News and information useful to Cleveland-Marshall College of Law students, faculty and staff.

CDC Updates & Expands COVID-19 Increased Risk List

CDC LogoThe U.S. Centers for Disease Control and Prevention (CDC) has updated and expanded its list of People Who Are at Increased Risk for Severe Illness for getting COVID-19.  Changes are based upon continuous detailed review of available evidence.  [For example, see Morbidity & Mortality Weekly Report, volume 69, number 24, 759-765 (6/19/2020).]   Older adults and people with underlying medical conditions remain at increased risk, but age- and condition-related risks are further defined.  The specific age threshold has been removed from the older adult classification, and CDC now states risk increases steadily as one ages.  For additional information, see the CDC Coronavirus (COVID-19) page.

CDC Clarifies Guidelines for Prescribing Opioids for Chronic Pain

Photo of 2 opioid prescription bottlesThe U.S. Centers for Disease Control and Preventions recently released a letter clarifying its 2016 Guideline for Prescribing Opioids for Chronic Pain.  The letter is actually dated 2/28/19, and was written by Deborah Dowell, MD, Chief Medical Officer, CDC National Center for Injury Prevention and Control, and a co-author of the 2016 Guideline.  The clarification letter addresses concerns of physicians caring for patients with cancer, sickle cell disease, and other serious illnesses.  Treatment options for pain are often being limited by laws or denied by insurers who say they are following the 2016 Guideline.  In her letter, Dr. Dowell restates that the 2016 Guideline “provides recommendations for primary care clinicians who are prescribing opioids for chronic pain outside of active cancer treatment, palliative care, and end-of-life care.” [My underline.]  She then notes “Because of the unique therapeutic goals, and balance of risks and benefits with opioid therapy in such care, clinical practice guidelines specific to cancer treatment, palliative care, and end of life care should be used to guide treatment and reimbursement decisions regarding use of opioids as part of pain control in these circumstances.”  Dr. Dowell also cites “useful guidance” documents, including the American Society of Clinical Oncology Management of Chronic Pain in Survivors of Adult Cancers, the National Comprehensive Cancer Network Clinical Practice Guidelines in Oncology: Adult Cancer Pain, and the National Heart, Lung, and Blood Institute’s Evidence Based Management of Sickle Cell Disease Expert Panel Report.

Cyberattackers Increasingly Target Healthcare Sector

Image of criminal inside computer screenBloomberg Law recently summarized several reports on increasing cyberattacks in the healthcare sector.  The Cylance 2017 Threat Report examined “anonymized threat data collected between January 1, 2016 and December 31, 2017, and found 58% of ransomware attacks impacted healthcare industries in 2017, a dramatic increase from the 34% in 2016.  In 2018, the SamSam ransomware has been used in numerous cyberattacks.  A 10/30/18 Symantec blog post reported 24% of the SamSam attacks affected the healthcare sector.  The College of Healthcare Information Management Executives (CHIME) Healthcare’s Most Wired: National Trends 2018 report found only 29% of healthcare organizations have a comprehensive security program.  At least 90% of healthcare organizations have a dedicated chief information security officer as well as report security deficiencies and progress to their boards, but only 76% provide at least annual security updates and only 34% had a board-level committee responsible for security program oversight.  Perhaps most significantly, less than 1/3 of healthcare organizations participated with formal analysis organizations such as the Department of Homeland Security Cyber Information Sharing and Collaboration Program (CISCP) and National Cybersecurity & Communications Integration Center (NCCIC), and the Department of Health & Human Services Health Sector Cybersecurity Coordination Center (HC3; formerly known as the Cybersecurity & Communications Integration Center or HCCIC).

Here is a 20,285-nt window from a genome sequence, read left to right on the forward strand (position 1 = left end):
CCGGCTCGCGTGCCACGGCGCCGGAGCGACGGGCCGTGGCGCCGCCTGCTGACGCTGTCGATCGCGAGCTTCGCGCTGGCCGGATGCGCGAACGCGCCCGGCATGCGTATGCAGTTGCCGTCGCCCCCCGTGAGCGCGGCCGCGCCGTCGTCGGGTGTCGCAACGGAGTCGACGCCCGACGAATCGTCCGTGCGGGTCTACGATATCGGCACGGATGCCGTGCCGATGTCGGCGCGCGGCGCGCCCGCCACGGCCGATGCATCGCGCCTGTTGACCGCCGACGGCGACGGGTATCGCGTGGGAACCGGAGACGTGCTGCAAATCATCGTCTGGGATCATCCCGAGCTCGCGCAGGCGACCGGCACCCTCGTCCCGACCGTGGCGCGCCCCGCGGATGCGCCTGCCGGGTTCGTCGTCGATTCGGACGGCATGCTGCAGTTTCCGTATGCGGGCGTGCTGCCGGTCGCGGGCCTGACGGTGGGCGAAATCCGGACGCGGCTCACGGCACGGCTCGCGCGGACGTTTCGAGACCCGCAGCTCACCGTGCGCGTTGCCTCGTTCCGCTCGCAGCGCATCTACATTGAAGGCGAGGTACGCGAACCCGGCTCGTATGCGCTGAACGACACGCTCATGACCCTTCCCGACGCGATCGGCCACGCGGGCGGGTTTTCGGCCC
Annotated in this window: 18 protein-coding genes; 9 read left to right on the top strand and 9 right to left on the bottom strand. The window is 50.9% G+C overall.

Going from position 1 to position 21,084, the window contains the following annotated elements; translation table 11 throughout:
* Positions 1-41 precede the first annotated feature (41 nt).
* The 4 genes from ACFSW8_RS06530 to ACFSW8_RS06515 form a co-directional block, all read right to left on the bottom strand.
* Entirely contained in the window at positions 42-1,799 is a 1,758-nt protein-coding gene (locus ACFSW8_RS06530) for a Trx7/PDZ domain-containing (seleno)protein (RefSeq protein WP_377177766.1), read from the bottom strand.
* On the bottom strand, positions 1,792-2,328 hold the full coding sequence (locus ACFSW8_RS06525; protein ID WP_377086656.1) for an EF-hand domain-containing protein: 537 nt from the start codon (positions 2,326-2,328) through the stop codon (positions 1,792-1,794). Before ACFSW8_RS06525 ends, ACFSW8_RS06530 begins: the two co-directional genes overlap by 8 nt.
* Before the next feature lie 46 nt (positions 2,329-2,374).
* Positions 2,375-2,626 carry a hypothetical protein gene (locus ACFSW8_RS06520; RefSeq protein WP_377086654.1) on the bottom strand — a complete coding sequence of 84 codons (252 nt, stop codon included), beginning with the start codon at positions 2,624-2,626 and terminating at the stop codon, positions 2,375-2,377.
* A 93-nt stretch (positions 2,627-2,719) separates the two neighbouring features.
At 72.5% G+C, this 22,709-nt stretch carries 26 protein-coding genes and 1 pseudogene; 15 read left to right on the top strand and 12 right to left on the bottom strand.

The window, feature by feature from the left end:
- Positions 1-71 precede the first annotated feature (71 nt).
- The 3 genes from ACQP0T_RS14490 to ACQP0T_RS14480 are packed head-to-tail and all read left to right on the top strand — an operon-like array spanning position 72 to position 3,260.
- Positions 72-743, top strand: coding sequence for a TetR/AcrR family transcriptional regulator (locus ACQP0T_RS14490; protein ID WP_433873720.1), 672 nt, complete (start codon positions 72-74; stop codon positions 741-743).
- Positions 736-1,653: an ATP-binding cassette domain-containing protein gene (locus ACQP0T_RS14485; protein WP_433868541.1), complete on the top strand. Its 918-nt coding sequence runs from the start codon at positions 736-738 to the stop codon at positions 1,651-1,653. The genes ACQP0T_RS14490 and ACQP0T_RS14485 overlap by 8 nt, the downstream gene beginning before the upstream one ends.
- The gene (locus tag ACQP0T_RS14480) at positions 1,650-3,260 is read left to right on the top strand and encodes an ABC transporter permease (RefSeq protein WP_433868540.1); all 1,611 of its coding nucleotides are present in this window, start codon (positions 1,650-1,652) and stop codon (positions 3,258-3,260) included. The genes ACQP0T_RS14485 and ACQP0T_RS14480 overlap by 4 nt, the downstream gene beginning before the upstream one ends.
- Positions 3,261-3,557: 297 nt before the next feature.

New Express Breast Milk Guidelines

Baby drinking from bottleUnder new guidelines created by the Patient Protection and Affordable Care Act (PL 111-148), employers with more than 50 employees are required to provide “reasonable break time for an employee to express breast milk for her nursing child for one year after the child’s birth each time such employee has need to express the milk,” as well as provide “a place, other than a bathroom, that is shielded from view and free from intrusion from coworkers and the public, which may be used by an employee to express breast milk.”  Employees exempt from Fair Labor Standards Act requirements concerning overtime pay are not eligible for such break time, but state laws may require such protections for all employees.  For additional information, see the US Department of Labor, Wage and Hour Division Fact Sheet #73.

Healthcare System Economics Program

Picture of money in a pill container.The C-M Journal of Law and Health is presenting Form & Reform:  The Economic Realities of the United States Health Care System on Wednesday, 31 March 2010, at 5:00pm, in the C-M College of Law Moot Court Room.   This program will analyze the economics of the current state of healthcare in the United States and the potential effects of proposed legislation, as well as examine potential legal issues for providers, insurers, and consumers.   The speaker will be Mark Votruba, Associate Professor of Economics, CWRU Weatherhead School of Management.   Dr. Votruba received his PhD from Princeton University in 2003.   His primary research interests are in public policy, health economics, and the allocation of medical resources in the US health care system.   The March 31st Form & Reform program is open to the public, and offers one free hour of CLE.